Monday, 24 August 2015

The Summer of Secrets

The Summer of Secrets by Sarah Jasmon
Published by Black Swan
13th August 2015
Paperback Edition

The summer the Dovers move in next door, sixteen-year-old Helen's lonely world is at once a more thrilling place. She is infatuated with the bohemian family, especially the petulant and charming daughter Victoria.

As the long, hot days stretch out in front of them, Helen and Victoria grow inseparable. But when a stranger appears, Helen begins to question whether the secretive Dover family are really what they seem.

It’s the kind of summer when anything seems possible . . .

Until something goes wrong.

The Summer of Secrets is another of those books that moves back and forth with time, from the present day, to the summer of  1983 when our narrator, Helen meets the Dover family.  We weave through the deacades trying to ascertain what happened that fateful summer and of how its consequences changed Helen's life.  But the big question is, why can't she remember what happened?

Helen lives with her father, an angry man with a drinking problem, fuelled further by an estranged mother who deserted them both.  It is the summer holidays and Helen has very little to do until a pair of children appear in her garden.  For Helen, this is her introduction to the Dover family, a bohemian eclectic mix of people who have a very different upbringing from her own carefully measured one.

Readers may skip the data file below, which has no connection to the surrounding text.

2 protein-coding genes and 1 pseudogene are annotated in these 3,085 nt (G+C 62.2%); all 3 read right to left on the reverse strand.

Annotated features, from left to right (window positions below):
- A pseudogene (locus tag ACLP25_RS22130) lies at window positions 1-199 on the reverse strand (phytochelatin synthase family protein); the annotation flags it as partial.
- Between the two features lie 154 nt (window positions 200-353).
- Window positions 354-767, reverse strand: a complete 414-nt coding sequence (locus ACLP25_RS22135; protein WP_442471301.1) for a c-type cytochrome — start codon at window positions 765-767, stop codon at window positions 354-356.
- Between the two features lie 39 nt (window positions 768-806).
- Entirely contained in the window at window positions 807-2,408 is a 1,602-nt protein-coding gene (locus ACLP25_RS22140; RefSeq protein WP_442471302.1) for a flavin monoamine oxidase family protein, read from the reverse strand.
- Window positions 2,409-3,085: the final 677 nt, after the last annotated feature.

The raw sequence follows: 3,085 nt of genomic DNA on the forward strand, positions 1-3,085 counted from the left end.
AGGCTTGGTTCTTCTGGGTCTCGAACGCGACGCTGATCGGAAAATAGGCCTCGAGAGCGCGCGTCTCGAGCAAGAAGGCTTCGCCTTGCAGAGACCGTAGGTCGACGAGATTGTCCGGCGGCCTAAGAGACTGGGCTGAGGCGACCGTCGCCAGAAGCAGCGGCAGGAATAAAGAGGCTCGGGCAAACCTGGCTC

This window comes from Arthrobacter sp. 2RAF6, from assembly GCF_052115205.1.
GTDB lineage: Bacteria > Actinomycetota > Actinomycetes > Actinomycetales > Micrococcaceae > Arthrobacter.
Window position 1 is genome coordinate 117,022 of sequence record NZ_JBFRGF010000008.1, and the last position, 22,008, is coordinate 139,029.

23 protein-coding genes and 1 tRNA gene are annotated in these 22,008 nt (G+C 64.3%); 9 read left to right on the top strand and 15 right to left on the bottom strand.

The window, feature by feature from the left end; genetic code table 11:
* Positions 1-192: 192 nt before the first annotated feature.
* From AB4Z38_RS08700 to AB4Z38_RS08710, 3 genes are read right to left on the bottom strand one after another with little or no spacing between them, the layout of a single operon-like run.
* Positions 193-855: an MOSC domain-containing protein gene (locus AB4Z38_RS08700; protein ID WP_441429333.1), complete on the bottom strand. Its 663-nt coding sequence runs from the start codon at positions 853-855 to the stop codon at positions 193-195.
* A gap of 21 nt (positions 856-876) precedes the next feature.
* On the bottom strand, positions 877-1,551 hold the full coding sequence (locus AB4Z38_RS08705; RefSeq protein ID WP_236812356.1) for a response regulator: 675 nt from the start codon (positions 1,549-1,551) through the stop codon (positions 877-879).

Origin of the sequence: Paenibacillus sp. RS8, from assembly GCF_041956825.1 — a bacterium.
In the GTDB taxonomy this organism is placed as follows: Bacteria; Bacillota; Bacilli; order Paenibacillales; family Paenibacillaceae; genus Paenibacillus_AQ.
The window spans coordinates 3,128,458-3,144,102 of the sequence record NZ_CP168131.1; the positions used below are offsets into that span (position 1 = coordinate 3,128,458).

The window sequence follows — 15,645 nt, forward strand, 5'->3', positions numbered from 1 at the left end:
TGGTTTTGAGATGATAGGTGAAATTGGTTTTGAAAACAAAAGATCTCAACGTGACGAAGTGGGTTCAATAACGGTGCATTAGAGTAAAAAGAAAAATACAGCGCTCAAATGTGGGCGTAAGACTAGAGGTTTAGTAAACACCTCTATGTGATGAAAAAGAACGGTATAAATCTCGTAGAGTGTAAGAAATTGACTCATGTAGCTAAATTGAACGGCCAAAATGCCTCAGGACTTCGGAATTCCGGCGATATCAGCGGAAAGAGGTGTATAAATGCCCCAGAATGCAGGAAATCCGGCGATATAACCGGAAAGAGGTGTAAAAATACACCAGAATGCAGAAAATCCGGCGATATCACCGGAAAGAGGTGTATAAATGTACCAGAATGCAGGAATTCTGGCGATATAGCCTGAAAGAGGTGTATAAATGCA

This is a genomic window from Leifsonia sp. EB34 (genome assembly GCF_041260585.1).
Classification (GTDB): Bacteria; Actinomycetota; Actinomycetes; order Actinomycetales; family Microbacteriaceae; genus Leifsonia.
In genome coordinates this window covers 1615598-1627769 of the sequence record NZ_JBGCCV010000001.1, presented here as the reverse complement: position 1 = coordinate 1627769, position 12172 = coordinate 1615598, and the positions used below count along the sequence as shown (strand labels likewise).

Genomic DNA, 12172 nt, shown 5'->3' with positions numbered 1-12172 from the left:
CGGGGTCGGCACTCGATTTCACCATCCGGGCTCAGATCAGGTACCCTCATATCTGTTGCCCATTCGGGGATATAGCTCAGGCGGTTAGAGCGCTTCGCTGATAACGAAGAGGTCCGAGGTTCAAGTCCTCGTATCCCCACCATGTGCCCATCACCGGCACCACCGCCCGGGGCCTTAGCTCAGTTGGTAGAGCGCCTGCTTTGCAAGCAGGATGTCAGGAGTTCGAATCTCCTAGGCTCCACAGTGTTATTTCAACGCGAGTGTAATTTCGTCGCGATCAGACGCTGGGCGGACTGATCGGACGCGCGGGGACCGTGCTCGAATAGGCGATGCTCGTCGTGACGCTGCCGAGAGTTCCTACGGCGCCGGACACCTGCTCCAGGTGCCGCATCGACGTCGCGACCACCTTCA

Helen is enthralled by them from the very start, especially by Victoria from whom she soon becomes inseparable.  However, is this friendship good for Helen, or will it ultimately end in tragedy.  A poster advertising an art show featuring work by Victoria suddenly brings everything back to Helen and she feels tied to go and see her for one last time.

Will this bring about the closure that she needs so she can finally put the ghosts of 1983 to rest at last?  I flew though this pretty quickly but it wasn't quite as dramatic at the end as maybe I had expected it to be.  I enjoyed the read, and I think that the contrasting characters between Helen's family and that of the Dovers was very well written out.  You could feel the laziness of the still hot summer days as the pages turned, and it certainly felt atmospheric.  I wasn't quite as drawn in as I wanted to be by the close of the book which is a shame as I think this is a good summer read.

Happy Reading

Miss Chapter x

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